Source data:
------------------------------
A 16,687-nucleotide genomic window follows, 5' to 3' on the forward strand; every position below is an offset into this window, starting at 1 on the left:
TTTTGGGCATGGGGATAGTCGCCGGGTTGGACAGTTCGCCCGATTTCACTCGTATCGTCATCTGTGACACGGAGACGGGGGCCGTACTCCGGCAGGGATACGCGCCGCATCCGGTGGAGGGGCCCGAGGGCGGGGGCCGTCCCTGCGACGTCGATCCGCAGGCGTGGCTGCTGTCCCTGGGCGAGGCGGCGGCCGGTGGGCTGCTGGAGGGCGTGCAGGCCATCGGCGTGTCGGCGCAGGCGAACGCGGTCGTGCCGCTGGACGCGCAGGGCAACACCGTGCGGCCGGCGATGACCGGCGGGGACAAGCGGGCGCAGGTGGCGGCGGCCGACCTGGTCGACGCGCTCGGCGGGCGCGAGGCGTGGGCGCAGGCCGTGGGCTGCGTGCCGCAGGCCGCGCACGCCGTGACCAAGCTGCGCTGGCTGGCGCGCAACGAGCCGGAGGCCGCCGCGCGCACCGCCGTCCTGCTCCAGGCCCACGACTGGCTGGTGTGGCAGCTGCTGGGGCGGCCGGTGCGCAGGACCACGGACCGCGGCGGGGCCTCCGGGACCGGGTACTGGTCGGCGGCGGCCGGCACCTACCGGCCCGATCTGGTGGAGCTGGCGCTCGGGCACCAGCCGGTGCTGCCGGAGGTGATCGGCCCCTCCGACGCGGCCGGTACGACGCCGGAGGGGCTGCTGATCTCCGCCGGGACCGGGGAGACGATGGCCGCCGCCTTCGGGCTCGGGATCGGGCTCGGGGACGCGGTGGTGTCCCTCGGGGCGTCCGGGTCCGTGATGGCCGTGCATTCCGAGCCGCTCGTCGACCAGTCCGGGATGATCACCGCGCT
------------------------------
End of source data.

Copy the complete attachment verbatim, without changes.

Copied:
A 16,687-nucleotide genomic window follows, 5' to 3' on the forward strand; every position below is an offset into this window, starting at 1 on the left:
TTTTGGGCATGGGGATAGTCGCCGGGTTGGACAGTTCGCCCGATTTCACTCGTATCGTCATCTGTGACACGGAGACGGGGGCCGTACTCCGGCAGGGATACGCGCCGCATCCGGTGGAGGGGCCCGAGGGCGGGGGCCGTCCCTGCGACGTCGATCCGCAGGCGTGGCTGCTGTCCCTGGGCGAGGCGGCGGCCGGTGGGCTGCTGGAGGGCGTGCAGGCCATCGGCGTGTCGGCGCAGGCGAACGCGGTCGTGCCGCTGGACGCGCAGGGCAACACCGTGCGGCCGGCGATGACCGGCGGGGACAAGCGGGCGCAGGTGGCGGCGGCCGACCTGGTCGACGCGCTCGGCGGGCGCGAGGCGTGGGCGCAGGCCGTGGGCTGCGTGCCGCAGGCCGCGCACGCCGTGACCAAGCTGCGCTGGCTGGCGCGCAACGAGCCGGAGGCCGCCGCGCGCACCGCCGTCCTGCTCCAGGCCCACGACTGGCTGGTGTGGCAGCTGCTGGGGCGGCCGGTGCGCAGGACCACGGACCGCGGCGGGGCCTCCGGGACCGGGTACTGGTCGGCGGCGGCCGGCACCTACCGGCCCGATCTGGTGGAGCTGGCGCTCGGGCACCAGCCGGTGCTGCCGGAGGTGATCGGCCCCTCCGACGCGGCCGGTACGACGCCGGAGGGGCTGCTGATCTCCGCCGGGACCGGGGAGACGATGGCCGCCGCCTTCGGGCTCGGGATCGGGCTCGGGGACGCGGTGGTGTCCCTCGGGGCGTCCGGGTCCGTGATGGCCGTGCATTCCGAGCCGCTCGTCGACCAGTCCGGGATGATCACCGCGCT